Several weeks ago (idk how long but it was snowing out) late on a Sunday night I decided to take a train to a bus to get home. I hadn’t taken that particular route home before so I ended up waiting at a bus stop on a strange, dark corner of Brooklyn in the snow with water starting to seep into my shoes and at the neck of my coat.
Because it was a Sunday night all of the trains and buses were late and already I had been traveling for almost an hour and I wasn’t even close to home yet. So I was getting pretty annoyed and I was thinking mostly about all of the things I could be doing with that extra hour of time which was mostly sleeping, but also eating, working, or cleaning the kitchen. And I should have taken a car home. Because, well, time is money and especially lately I’ve been feeling like every single bit of it needs to be protected like it is a weak helpless baby.
Well, the bus finally came. There were only three other people on it. I sat towards the front and watched through the big front windows. It had its windshield wipers on and it moved slowly through unplowed streets. I saw two teenaged boys throwing snowballs at each other and one yelped and it made me smile.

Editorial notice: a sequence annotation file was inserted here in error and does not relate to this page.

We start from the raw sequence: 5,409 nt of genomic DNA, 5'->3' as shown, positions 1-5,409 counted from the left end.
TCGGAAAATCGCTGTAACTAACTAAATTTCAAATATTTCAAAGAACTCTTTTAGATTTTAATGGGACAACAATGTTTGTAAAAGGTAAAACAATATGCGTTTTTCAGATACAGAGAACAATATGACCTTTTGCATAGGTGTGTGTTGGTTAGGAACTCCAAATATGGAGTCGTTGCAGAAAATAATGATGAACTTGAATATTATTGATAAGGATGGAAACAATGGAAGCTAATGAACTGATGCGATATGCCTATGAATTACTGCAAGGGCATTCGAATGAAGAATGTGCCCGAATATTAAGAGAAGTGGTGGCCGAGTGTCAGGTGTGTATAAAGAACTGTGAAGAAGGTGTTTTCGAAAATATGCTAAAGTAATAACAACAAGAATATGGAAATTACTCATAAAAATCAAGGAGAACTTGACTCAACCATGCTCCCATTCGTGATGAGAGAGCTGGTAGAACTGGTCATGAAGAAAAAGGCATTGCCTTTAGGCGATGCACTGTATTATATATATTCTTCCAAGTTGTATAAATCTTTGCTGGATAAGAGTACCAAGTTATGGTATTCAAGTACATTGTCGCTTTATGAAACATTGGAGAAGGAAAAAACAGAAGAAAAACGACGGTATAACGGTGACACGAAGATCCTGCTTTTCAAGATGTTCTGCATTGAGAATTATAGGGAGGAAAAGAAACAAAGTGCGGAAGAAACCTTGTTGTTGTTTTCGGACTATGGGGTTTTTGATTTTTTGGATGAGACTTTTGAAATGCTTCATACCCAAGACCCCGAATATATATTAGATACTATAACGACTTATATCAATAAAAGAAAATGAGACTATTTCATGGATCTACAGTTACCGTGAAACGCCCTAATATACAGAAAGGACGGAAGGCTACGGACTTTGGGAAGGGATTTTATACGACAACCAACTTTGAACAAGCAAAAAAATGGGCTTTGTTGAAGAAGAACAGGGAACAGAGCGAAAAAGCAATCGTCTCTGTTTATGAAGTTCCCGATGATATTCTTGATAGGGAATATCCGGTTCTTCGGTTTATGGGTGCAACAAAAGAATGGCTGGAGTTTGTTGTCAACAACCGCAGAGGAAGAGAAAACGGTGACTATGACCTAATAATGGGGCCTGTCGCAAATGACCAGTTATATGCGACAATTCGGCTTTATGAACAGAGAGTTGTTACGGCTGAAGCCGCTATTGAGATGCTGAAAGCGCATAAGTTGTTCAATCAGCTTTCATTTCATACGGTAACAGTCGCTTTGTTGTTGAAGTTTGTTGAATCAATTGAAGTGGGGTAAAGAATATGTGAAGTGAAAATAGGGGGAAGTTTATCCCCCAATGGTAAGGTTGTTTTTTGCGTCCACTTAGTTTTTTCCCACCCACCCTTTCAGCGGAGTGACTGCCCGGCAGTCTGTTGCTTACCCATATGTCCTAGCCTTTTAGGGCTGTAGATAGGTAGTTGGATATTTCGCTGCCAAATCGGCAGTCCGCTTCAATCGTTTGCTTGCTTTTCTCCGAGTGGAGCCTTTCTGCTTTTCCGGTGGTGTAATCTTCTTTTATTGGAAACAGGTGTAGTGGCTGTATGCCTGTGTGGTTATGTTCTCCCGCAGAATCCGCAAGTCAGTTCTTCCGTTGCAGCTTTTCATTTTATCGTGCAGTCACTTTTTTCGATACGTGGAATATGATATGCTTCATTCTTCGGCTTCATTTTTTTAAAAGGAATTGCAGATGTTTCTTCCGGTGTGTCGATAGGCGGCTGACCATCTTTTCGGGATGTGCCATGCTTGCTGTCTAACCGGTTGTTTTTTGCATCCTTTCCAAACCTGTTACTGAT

Is a surprise smile worth one hour of lost sleep? Maybe it is worth half an hour of work at 20/hour or less. Was it worth me not taking a car home just to see the snowball fight? Was it worth it because I am now making it into a blog post?
But, there was a phrase rolling around in my head that night, on the train and then at the bus stop and then on the bus. My yoga teacher had been saying it often and it is: no effort, no matter how big or how small, is ever wasted. And it made me think that really it’s not about awarding value to time spent but rather just deciding. Just deciding, maybe this isn’t a bad place to be actually. This bus stop in the snow. And maybe deciding that nothing is ever in vain. Is it possible? That maybe nothing we do is ever in vain?